We all saw what happened yesterday:
Former Allegheny County Councilman Charles McCullough is in the custody of the sheriff’s office this morning — more than five years after he was sentenced to prison for stealing from an elderly widow.
The 66-year-old from Upper St. Clair reported to the courtroom of Common Pleas Judge David R. Cashman Tuesday morning to begin serving his 2½- to 5-year prison term imposed for five counts each of theft and misapplication of funds. McCullough’s adult son and daughter and a priest were present.
And astute reader emailed me
with this added message:
And AP is now curious about Patricia."Patricia" would be Commonwealth Court Judge Patricia McCullough, Chuck's wife.
The Trib even said so in yesterday's coverage. Here is the next paragraph from
Paula Reed Ward's piece:
His wife, Commonwealth Court Judge Patricia McCullough, was not there. She is running for state Supreme Court in this year’s Republican primary. She has served on Commonwealth Court since 2010.
So Chuck's kids (and, of course, a priest) were with him in his last minutes
of freedom, but his wife, who's running for a seat on the State Supreme Court)
Anyway, here's some of the ways that Judge McCullough shows up in the AP reporting on Felon McCullough reporting for prison:
The husband of a Pennsylvania appellate judge who is running for the state’s highest court began serving a prison sentence Tuesday in a long-running case involving taking money from an elderly woman’s trust fund to benefit several political campaigns and a charity connected to his wife.
That's the first paragraph.
A few paragraph's down there's this:
[McCullough] had argued at his trial that he had the widow’s approval to use the money and had remained free on appeal since his sentencing. Asked if Patricia McCullough had ever intervened on her husband’s behalf, [Allegheny County District Attorney Stephen] Zappala’s office said it knew of no evidence presented in court to indicate that.
Well that's good. The next paragraphs? Not so good:
Charles McCullough spent the money in 2006 and 2007, using $40,000 for campaign contributions and sending the other $10,000 to a charity, according to court records.
That charity was Catholic Charities of the Diocese of Pittsburgh, where Patricia McCullough was the executive director and the organization was lagging behind a fundraising goal, the Pittsburgh Post-Gazette reported in 2007.
“She said to keep quiet about it,” Mary Ann Krupa, who had worked in the charity’s development office, told the newspaper. “I said ‘I don’t understand.’ She said ‘You don’t have to understand. It’s a total secret.’”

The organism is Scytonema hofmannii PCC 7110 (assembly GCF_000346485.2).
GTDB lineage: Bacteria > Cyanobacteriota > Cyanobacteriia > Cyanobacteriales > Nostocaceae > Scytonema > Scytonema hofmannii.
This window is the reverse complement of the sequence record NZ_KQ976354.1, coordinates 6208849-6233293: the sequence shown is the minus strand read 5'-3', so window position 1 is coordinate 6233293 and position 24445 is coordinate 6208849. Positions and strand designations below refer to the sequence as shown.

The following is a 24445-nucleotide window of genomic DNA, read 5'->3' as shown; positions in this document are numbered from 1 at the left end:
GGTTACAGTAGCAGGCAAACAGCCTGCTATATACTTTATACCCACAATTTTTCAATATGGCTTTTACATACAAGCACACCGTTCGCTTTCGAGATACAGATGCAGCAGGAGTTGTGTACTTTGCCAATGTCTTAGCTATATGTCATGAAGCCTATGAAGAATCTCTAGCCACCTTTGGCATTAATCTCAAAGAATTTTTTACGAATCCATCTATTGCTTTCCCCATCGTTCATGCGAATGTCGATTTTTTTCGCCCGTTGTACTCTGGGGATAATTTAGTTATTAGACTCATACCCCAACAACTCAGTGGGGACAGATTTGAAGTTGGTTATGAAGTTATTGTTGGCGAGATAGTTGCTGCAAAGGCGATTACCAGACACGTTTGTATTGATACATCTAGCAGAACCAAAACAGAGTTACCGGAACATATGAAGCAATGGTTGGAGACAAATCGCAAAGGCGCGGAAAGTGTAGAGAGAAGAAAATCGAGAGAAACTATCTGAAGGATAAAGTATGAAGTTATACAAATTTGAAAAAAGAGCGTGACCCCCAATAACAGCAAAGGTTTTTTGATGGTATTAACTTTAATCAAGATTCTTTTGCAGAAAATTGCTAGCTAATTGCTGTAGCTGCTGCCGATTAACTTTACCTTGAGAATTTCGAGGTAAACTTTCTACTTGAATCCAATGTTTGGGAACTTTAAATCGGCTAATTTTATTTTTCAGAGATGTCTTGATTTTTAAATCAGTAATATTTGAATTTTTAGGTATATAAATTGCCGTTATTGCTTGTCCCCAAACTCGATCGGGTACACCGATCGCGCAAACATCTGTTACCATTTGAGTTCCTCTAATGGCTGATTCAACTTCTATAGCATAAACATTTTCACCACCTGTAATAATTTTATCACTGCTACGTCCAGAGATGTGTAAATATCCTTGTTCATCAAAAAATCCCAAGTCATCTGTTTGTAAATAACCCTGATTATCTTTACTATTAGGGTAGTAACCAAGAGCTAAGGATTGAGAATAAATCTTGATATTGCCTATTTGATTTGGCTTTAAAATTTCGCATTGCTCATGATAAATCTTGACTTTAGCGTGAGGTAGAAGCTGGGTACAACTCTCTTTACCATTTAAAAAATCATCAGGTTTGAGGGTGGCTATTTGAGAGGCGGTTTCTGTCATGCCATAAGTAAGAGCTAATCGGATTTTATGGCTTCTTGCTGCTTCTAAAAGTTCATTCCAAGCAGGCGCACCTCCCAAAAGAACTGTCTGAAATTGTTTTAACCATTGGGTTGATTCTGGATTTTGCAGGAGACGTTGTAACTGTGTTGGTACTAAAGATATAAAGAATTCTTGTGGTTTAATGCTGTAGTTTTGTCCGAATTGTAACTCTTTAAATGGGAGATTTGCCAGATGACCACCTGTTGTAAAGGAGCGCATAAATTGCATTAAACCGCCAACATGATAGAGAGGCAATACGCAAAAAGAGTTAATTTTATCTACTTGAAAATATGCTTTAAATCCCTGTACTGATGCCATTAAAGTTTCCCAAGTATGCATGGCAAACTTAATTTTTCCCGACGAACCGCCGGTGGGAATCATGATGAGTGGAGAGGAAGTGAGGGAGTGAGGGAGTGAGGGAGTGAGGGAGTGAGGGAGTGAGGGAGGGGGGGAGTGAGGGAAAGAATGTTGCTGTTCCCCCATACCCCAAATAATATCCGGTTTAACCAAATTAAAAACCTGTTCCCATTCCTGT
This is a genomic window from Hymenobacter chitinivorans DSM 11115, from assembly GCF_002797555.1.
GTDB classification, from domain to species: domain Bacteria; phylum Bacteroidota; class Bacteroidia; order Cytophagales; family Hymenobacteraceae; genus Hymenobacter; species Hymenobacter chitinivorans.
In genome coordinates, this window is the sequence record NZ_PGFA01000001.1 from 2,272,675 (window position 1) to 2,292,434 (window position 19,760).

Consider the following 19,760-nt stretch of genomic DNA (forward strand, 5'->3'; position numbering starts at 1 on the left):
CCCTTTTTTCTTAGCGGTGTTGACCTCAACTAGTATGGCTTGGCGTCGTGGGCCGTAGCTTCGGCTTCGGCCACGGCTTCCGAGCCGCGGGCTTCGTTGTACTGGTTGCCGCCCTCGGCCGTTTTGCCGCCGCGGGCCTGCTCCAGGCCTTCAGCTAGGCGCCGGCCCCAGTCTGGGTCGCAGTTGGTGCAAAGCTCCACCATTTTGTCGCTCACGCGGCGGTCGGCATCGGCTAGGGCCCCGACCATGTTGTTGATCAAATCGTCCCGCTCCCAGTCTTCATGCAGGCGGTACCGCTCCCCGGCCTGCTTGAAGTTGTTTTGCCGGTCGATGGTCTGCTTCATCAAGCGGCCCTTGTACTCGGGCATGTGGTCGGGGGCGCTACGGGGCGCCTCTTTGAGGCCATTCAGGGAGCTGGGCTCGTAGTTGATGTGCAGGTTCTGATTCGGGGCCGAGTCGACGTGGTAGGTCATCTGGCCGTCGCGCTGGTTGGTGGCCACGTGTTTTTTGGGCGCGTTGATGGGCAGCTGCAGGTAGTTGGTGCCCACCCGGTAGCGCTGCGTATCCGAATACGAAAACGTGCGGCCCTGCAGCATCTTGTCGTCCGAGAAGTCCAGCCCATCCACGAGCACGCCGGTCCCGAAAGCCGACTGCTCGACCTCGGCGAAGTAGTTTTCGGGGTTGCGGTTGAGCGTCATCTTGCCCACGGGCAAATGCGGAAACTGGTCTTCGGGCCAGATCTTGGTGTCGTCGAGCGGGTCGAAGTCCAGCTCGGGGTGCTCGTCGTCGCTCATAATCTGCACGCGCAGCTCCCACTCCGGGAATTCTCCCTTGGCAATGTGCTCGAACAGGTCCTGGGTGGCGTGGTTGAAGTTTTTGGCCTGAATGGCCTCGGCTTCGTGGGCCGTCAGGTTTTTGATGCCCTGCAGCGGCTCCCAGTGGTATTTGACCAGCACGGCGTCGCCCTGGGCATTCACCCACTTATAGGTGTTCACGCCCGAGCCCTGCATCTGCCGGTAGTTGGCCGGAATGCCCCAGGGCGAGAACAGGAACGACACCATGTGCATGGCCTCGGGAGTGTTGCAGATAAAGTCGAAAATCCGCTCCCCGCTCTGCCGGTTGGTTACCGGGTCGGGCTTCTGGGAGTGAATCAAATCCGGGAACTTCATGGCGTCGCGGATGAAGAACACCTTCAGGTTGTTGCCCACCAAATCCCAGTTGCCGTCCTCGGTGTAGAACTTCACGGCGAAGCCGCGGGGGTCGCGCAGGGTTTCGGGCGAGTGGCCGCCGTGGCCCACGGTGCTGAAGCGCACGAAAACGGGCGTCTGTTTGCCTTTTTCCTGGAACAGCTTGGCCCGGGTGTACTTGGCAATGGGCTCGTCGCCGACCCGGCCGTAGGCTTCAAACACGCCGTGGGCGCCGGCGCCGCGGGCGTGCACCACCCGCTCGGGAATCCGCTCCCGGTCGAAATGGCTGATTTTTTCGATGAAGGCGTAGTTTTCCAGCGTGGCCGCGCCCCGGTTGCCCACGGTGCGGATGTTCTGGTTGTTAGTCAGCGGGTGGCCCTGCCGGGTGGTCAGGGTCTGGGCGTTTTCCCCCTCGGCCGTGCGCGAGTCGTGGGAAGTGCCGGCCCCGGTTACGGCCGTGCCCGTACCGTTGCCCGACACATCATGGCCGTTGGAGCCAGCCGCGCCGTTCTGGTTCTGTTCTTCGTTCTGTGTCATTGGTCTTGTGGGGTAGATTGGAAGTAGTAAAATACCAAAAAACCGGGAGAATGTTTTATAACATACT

Catholic Charities gave back the donation and Patricia McCullough’s alleged attempts to keep the donation a secret later came up in trial testimony.
The P-G link has this:
Mary Ann Krupa, who worked in the charity's development office from 2002 until June, said employees were preparing for their annual fund-raising banquet and were short of a $600,000 fund-raising goal when she was called by Mrs. McCullough. She said Mrs. McCullough told her of a last-minute $10,000 donation by an elderly client of her husband.
And the trial testimony link has this:
Prosecutors also called a former fundraiser from Catholic Charities to testify about a $10,000 donation from the Jordan trust. McCullough's wife, Patricia McCullough, a Commonwealth Court candidate, was then the executive director of the charity and demanded the donor be kept secret, said Mary Ann McGlashon, a former associate director.
The pledge came just before the black-tie Bishop's Annual Dinner where McCullough had to announce whether she met the year's fundraising goal.
So let's see if I am reading this right. The charity was short of it's $600K fundraising goal and it's executive director, Patricia McCullough, was going to have to announce that fact at the charity's annual banquet. This is when a surprise donation of $10K arrives by way of the executive director's husband, Charles McCullough.
And what happened to Mary Ann Krupa? The woman who questioned the secret donation? The P-G has an answer for that, too:
One month after the banquet, Ms. Krupa said she was called into Mrs. McCullough's office and told her job was being "bifurcated," in essence, divided into two posts. She was offered neither of the jobs and now works at another area charity.Commonwealth Court Judge Patricia McCullough, more recently:
All law is based on divine law.
Patricia McCollugh , running for the state Supreme Court. “All law is based on natural law. And all law is based on divine law.” pic.twitter.com/0vkTIC97d3— Katie Blackley (@kate_blackley) March 20, 2021